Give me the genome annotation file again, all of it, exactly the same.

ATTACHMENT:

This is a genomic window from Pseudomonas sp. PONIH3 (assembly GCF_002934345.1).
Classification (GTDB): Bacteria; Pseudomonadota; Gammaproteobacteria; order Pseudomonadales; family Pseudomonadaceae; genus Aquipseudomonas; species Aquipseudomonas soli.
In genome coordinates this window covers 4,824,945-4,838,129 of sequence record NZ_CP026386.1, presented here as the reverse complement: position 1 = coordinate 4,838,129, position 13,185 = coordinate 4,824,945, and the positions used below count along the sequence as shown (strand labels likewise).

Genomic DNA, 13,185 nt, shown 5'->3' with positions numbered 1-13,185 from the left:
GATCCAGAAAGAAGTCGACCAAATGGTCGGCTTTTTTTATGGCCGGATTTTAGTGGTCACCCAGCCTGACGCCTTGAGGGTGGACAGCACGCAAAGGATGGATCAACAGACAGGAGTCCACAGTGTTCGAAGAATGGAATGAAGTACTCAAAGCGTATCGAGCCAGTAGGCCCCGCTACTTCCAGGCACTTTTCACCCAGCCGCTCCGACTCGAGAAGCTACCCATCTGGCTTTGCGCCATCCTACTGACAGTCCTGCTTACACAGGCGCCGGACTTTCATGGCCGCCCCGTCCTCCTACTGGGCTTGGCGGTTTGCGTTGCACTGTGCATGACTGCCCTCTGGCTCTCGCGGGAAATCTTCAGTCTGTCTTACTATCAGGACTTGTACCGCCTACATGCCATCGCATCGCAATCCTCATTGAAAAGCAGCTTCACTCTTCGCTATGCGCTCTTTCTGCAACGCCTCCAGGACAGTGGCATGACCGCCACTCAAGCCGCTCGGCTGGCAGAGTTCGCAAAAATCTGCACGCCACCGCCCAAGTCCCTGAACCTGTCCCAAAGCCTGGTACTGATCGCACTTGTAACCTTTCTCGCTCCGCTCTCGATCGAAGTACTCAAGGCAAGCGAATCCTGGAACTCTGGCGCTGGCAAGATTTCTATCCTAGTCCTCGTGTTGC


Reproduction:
This is a genomic window from Pseudomonas sp. PONIH3 (assembly GCF_002934345.1).
Classification (GTDB): Bacteria; Pseudomonadota; Gammaproteobacteria; order Pseudomonadales; family Pseudomonadaceae; genus Aquipseudomonas; species Aquipseudomonas soli.
In genome coordinates this window covers 4,824,945-4,838,129 of sequence record NZ_CP026386.1, presented here as the reverse complement: position 1 = coordinate 4,838,129, position 13,185 = coordinate 4,824,945, and the positions used below count along the sequence as shown (strand labels likewise).

Genomic DNA, 13,185 nt, shown 5'->3' with positions numbered 1-13,185 from the left:
GATCCAGAAAGAAGTCGACCAAATGGTCGGCTTTTTTTATGGCCGGATTTTAGTGGTCACCCAGCCTGACGCCTTGAGGGTGGACAGCACGCAAAGGATGGATCAACAGACAGGAGTCCACAGTGTTCGAAGAATGGAATGAAGTACTCAAAGCGTATCGAGCCAGTAGGCCCCGCTACTTCCAGGCACTTTTCACCCAGCCGCTCCGACTCGAGAAGCTACCCATCTGGCTTTGCGCCATCCTACTGACAGTCCTGCTTACACAGGCGCCGGACTTTCATGGCCGCCCCGTCCTCCTACTGGGCTTGGCGGTTTGCGTTGCACTGTGCATGACTGCCCTCTGGCTCTCGCGGGAAATCTTCAGTCTGTCTTACTATCAGGACTTGTACCGCCTACATGCCATCGCATCGCAATCCTCATTGAAAAGCAGCTTCACTCTTCGCTATGCGCTCTTTCTGCAACGCCTCCAGGACAGTGGCATGACCGCCACTCAAGCCGCTCGGCTGGCAGAGTTCGCAAAAATCTGCACGCCACCGCCCAAGTCCCTGAACCTGTCCCAAAGCCTGGTACTGATCGCACTTGTAACCTTTCTCGCTCCGCTCTCGATCGAAGTACTCAAGGCAAGCGAATCCTGGAACTCTGGCGCTGGCAAGATTTCTATCCTAGTCCTCGTGTTGC